How Do the Historical Notes Influence Our Interpretation of "A Handmaid's Tale"?.
The epilogue of "A Handmaid's Tale," is a transcript of a lecture about Gilead. Atwood has added this to the end of the novel to give some insight to what happened after Gileadian society. Another purpose of the historical notes is to give another point of view other than the character Offred's. The first paragraph denotes the time and place the lecture occurs formally showing that the readers of the Historical Notes could be anyone looking at the transcript, not only Atwood's readers. This gives the Historical notes a "timeless" feel and so, relevant to anybody at anytime. .
The names of the professors are similar to Native American names from before Gilead, although the Christian names are similar to western culture names. Such as "Maryann Crescent Moon" and "James Darcy Pieixoto." This shows that the people after Gilead have now, respect for the nature unlike the time before. This marks Gilead as a transition when people are trying to repair damage done. This is highlighted when Crescent Moon reads a list of activities, which are all respectful to nature. It is interesting how the character Crescent Moon showing that women have got some respect back after the Gileadian society. .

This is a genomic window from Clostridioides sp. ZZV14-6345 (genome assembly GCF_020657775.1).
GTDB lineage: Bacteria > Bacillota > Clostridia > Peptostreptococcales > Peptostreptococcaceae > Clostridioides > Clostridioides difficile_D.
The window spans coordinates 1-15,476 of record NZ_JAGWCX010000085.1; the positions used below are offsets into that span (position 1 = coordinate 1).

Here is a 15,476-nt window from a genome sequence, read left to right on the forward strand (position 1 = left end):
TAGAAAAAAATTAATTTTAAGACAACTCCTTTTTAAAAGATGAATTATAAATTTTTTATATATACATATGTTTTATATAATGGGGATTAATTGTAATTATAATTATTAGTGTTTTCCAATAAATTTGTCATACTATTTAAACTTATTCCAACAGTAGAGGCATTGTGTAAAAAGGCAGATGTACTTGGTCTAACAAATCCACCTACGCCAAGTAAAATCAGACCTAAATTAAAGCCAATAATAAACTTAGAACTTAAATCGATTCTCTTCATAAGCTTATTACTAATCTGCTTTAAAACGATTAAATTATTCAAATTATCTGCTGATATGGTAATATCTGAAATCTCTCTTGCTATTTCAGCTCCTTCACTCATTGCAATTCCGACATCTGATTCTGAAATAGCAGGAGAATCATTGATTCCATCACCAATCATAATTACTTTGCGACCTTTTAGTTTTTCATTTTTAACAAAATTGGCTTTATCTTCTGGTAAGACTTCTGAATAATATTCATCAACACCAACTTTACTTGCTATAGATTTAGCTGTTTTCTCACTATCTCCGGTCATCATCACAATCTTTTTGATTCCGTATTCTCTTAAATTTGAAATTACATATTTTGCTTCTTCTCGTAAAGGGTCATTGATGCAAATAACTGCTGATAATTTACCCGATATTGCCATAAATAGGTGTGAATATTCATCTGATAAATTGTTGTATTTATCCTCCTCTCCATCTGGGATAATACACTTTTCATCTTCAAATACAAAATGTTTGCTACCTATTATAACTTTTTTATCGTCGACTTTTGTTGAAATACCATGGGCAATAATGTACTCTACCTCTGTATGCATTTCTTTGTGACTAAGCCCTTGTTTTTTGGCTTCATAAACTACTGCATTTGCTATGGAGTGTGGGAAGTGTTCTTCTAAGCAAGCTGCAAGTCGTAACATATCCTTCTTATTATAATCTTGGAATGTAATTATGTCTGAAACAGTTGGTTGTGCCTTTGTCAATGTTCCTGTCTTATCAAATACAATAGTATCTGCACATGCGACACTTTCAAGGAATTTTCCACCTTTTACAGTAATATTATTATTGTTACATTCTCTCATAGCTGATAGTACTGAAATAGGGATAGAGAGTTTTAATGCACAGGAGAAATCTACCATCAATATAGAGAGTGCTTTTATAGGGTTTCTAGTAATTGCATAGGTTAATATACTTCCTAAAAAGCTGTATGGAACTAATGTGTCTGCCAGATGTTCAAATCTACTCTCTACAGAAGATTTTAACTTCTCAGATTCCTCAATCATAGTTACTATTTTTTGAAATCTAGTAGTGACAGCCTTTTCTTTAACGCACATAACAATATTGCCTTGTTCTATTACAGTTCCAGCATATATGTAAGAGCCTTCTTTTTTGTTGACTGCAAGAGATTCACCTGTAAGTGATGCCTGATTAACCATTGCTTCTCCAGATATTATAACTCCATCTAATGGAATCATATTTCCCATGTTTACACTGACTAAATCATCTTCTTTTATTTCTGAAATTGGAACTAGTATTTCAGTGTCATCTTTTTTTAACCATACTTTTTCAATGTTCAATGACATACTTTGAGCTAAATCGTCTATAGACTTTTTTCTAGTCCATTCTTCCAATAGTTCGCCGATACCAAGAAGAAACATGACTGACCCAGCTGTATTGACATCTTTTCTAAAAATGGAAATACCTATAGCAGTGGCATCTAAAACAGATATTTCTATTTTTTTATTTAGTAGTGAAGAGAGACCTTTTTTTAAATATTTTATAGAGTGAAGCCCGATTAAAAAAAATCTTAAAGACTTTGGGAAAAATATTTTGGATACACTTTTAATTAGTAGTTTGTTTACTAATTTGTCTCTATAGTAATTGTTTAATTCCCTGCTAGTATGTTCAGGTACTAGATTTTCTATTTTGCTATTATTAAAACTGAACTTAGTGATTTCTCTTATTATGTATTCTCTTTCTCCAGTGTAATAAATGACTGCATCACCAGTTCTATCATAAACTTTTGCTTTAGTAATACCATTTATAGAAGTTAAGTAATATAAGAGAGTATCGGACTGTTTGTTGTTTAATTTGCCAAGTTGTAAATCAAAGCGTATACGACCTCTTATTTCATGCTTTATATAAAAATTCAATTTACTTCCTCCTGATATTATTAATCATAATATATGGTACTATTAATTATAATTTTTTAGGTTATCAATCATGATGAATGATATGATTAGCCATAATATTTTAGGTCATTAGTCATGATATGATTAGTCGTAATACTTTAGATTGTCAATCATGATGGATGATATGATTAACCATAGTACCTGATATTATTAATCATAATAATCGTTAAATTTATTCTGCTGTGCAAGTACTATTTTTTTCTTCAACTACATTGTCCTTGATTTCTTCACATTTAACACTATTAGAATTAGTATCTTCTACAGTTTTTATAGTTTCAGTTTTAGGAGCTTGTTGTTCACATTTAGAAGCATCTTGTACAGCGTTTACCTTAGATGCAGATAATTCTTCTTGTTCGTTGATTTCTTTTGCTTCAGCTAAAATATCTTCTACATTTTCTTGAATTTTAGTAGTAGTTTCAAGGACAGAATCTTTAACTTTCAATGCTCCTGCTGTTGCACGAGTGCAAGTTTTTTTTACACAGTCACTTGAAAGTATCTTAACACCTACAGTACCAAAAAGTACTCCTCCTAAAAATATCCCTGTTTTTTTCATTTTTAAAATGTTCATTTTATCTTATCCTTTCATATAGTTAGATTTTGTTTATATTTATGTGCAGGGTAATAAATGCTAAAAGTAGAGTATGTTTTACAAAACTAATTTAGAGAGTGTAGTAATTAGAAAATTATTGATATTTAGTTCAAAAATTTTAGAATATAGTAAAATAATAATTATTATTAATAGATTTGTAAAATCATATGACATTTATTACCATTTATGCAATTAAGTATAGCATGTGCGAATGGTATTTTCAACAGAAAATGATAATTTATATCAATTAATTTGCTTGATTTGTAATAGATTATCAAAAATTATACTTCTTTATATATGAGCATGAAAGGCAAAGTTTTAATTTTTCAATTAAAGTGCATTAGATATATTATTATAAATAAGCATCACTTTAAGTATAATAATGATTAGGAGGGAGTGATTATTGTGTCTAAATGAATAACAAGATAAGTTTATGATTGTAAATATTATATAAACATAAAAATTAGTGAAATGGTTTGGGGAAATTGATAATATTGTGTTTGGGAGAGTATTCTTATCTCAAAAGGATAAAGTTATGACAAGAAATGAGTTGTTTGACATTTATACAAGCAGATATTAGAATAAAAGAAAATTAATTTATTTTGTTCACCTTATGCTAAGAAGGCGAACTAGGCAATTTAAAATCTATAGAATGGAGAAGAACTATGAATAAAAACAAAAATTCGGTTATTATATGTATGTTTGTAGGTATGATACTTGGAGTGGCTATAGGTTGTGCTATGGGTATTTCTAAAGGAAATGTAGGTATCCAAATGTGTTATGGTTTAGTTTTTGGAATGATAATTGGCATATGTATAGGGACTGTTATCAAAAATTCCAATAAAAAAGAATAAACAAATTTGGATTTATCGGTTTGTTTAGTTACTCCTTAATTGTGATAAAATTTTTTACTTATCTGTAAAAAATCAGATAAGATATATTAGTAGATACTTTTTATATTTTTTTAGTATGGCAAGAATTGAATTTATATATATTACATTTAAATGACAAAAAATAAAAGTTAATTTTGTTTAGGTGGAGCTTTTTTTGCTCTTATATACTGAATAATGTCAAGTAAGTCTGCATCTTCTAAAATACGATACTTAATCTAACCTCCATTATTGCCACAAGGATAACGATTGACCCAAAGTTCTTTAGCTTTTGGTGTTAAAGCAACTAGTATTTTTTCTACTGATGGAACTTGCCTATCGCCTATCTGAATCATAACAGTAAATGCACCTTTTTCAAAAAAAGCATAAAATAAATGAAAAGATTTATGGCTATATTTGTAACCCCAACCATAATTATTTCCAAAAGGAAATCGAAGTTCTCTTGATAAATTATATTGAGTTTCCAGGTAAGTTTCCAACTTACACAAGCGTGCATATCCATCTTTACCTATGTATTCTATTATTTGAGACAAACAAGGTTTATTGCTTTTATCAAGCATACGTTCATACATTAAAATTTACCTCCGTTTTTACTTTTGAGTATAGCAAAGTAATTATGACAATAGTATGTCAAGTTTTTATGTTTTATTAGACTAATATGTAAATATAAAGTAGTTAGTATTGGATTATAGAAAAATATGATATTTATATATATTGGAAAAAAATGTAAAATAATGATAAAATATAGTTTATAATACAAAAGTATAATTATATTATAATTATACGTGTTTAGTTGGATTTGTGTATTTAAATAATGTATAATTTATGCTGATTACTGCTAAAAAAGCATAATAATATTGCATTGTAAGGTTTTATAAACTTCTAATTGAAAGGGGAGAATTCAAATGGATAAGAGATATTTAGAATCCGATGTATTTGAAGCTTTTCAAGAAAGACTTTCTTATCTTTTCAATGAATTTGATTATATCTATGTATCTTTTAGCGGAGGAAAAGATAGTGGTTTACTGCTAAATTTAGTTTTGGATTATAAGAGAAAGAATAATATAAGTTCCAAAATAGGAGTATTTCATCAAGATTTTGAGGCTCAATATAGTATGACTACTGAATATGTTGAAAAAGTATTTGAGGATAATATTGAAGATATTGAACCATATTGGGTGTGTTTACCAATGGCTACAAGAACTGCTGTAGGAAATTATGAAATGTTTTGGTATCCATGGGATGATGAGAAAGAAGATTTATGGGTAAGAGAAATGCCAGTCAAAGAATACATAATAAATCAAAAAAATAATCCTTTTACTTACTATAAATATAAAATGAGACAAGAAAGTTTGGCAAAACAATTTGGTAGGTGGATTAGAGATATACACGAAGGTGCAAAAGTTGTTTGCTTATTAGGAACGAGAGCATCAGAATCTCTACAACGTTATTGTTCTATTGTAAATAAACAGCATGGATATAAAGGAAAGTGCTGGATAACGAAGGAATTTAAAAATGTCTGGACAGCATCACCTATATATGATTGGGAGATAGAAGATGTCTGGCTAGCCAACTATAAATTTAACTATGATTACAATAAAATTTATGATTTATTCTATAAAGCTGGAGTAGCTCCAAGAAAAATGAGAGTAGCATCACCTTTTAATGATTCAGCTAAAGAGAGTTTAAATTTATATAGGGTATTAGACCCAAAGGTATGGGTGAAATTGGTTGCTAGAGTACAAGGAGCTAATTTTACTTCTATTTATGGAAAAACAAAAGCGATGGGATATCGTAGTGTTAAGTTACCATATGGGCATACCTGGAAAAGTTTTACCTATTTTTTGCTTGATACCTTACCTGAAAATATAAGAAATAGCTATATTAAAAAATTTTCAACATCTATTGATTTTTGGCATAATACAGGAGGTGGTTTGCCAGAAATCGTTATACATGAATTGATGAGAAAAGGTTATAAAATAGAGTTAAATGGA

The main speaker, Professor Pieixoto, gives some idea of his attitudes toward Gilead and Offred. This influences our interpretation of "A Handmaid's Tale". Firstly at several points in the Historical notes, Pieixoto makes jokes implying that he does not take the character Offred's "plight" seriously. This comes strange to the reader because they have become highly emotionally involved with Offred. He calls the "Underground Femaleroad" the "Underground Frailroad". This is a reference to the "Underground Railroad" which was the name given to the system to free black slaves during the American civil war. Historians, immediately after the war, looked down on the system because there was still racist prejudism left.